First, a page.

The Mock Trial team is among the most articulate competitive teams at WJ, requiring participants to cultivate arguments and provide adequate evidence, all in the style of a traditional courtroom.
Most recently, the team beat Churchill, advancing to the playoffs. They hope to make it to the circuit finals, where schools from Frederick and Montgomery counties compete.
In previous years, they have made it to the circuit semi-finals.
Nathan Schwartz, a history teacher and one of the Mock Trial coaches, praised the current participants for their work.
“They’re hard workers, they’re self-starters… they understand what they need to do, whether [they’re] a witness or a lawyer,” said Schwartz.
In a Mock Trial competition, each school team is split into groups: prosecution and defense. One side from each school goes against the opposing group from the other school in a simulated trial. Students are assigned positions typically seen in a courtroom, such as a witness or a lawyer.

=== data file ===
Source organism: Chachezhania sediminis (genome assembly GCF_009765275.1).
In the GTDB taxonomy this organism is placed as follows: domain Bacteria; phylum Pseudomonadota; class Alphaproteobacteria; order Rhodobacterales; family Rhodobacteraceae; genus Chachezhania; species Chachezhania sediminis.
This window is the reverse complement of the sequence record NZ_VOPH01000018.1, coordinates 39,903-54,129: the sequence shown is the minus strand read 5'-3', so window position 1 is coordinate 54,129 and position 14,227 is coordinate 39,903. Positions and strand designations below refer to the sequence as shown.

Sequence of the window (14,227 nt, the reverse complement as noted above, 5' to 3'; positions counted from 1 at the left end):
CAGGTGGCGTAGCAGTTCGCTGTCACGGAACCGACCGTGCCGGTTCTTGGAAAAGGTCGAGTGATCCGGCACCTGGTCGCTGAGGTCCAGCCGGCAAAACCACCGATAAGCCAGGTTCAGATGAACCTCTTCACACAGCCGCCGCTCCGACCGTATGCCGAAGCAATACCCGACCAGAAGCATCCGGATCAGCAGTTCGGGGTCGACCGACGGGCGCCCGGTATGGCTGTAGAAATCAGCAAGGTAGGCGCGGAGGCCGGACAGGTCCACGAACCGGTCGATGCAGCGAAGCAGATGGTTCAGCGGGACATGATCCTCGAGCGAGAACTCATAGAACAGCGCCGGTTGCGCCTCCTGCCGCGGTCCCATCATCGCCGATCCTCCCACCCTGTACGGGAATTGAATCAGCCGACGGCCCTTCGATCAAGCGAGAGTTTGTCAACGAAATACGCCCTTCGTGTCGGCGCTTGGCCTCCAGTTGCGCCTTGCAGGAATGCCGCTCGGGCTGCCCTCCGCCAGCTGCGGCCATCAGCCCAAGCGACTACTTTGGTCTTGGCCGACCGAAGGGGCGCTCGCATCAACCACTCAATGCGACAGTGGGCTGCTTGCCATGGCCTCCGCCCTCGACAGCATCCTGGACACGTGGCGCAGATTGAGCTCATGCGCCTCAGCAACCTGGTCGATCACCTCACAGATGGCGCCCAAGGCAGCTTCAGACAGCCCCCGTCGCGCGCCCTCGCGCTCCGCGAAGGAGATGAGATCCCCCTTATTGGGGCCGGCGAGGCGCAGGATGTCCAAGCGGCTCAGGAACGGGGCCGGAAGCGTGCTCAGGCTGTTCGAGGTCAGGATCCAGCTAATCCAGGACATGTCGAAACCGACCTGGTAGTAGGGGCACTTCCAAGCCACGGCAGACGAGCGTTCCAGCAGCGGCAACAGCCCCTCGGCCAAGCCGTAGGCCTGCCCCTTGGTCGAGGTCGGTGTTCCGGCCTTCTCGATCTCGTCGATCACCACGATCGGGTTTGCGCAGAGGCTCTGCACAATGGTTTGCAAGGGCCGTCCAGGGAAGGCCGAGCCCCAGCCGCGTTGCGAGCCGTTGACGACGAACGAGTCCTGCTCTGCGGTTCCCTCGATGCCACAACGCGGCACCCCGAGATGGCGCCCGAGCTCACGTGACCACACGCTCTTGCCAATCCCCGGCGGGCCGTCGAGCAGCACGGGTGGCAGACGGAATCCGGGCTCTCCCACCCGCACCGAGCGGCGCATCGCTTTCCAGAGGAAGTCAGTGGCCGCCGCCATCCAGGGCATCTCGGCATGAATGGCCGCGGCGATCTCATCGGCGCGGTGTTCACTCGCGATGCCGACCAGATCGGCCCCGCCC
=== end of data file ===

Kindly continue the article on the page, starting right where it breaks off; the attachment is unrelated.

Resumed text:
Each side tries to win the case, and a judge assigns points to each team based on its performance. The team with the most points wins the competition.
Being a member of the team is enjoyable, according to junior Morgan Grizzle.
“The people in it are really fun… plus, it’s fun looking at all these different cases and seeing how to present arguments,” said Grizzle, who joined the team a year ago.
However, she believes that it takes a lot of hard work to be on Mock Trial.
“[As a witness] you have to memorize all the questions you’re going to be asked by the lawyer from your team,”said Grizzle. She said that being a lawyer is also hard work.
“Lawyers have to be flexible, like know when to object…. also, the other lawyers on the other team can be sassy or headstrong,” said Grizzle.
Schwartz said that simply being in the playoffs and possibly advancing to semi-finals is an honor for the team.
“We’re always happy when we make it into the playoffs… if we [are] able to advance to the semi-finals in this situation, that would be an incredibly successful season,” said Schwartz.